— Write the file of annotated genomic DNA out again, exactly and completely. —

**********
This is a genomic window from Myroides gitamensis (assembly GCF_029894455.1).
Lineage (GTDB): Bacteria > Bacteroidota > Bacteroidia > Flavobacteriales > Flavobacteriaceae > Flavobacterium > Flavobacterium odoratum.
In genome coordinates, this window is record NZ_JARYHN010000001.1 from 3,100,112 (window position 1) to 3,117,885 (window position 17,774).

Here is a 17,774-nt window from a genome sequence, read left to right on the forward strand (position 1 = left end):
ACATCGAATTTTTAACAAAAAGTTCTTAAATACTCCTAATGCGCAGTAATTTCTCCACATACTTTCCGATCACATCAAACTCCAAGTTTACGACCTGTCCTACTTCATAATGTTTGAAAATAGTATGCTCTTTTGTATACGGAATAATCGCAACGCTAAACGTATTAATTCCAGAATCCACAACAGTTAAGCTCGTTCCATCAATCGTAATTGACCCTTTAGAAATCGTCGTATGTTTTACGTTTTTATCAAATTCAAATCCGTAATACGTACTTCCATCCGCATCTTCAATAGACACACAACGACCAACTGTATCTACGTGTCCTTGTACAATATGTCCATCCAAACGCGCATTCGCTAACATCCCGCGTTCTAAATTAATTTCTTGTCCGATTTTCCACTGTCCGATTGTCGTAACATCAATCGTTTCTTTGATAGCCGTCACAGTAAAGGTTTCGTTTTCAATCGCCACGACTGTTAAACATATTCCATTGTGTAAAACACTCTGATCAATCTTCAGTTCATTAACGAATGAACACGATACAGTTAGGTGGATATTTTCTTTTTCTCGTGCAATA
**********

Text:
This is a genomic window from Myroides gitamensis (assembly GCF_029894455.1).
Lineage (GTDB): Bacteria > Bacteroidota > Bacteroidia > Flavobacteriales > Flavobacteriaceae > Flavobacterium > Flavobacterium odoratum.
In genome coordinates, this window is record NZ_JARYHN010000001.1 from 3,100,112 (window position 1) to 3,117,885 (window position 17,774).

Here is a 17,774-nt window from a genome sequence, read left to right on the forward strand (position 1 = left end):
ACATCGAATTTTTAACAAAAAGTTCTTAAATACTCCTAATGCGCAGTAATTTCTCCACATACTTTCCGATCACATCAAACTCCAAGTTTACGACCTGTCCTACTTCATAATGTTTGAAAATAGTATGCTCTTTTGTATACGGAATAATCGCAACGCTAAACGTATTAATTCCAGAATCCACAACAGTTAAGCTCGTTCCATCAATCGTAATTGACCCTTTAGAAATCGTCGTATGTTTTACGTTTTTATCAAATTCAAATCCGTAATACGTACTTCCATCCGCATCTTCAATAGACACACAACGACCAACTGTATCTACGTGTCCTTGTACAATATGTCCATCCAAACGCGCATTCGCTAACATCCCGCGTTCTAAATTAATTTCTTGTCCGATTTTCCACTGTCCGATTGTCGTAACATCAATCGTTTCTTTGATAGCCGTCACAGTAAAGGTTTCGTTTTCAATCGCCACGACTGTTAAACATATTCCATTGTGTAAAACACTCTGATCAATCTTCAGTTCATTAACGAATGAACACGATACAGTTAGGTGGATATTTTCTTTTTCTCGTGCAATA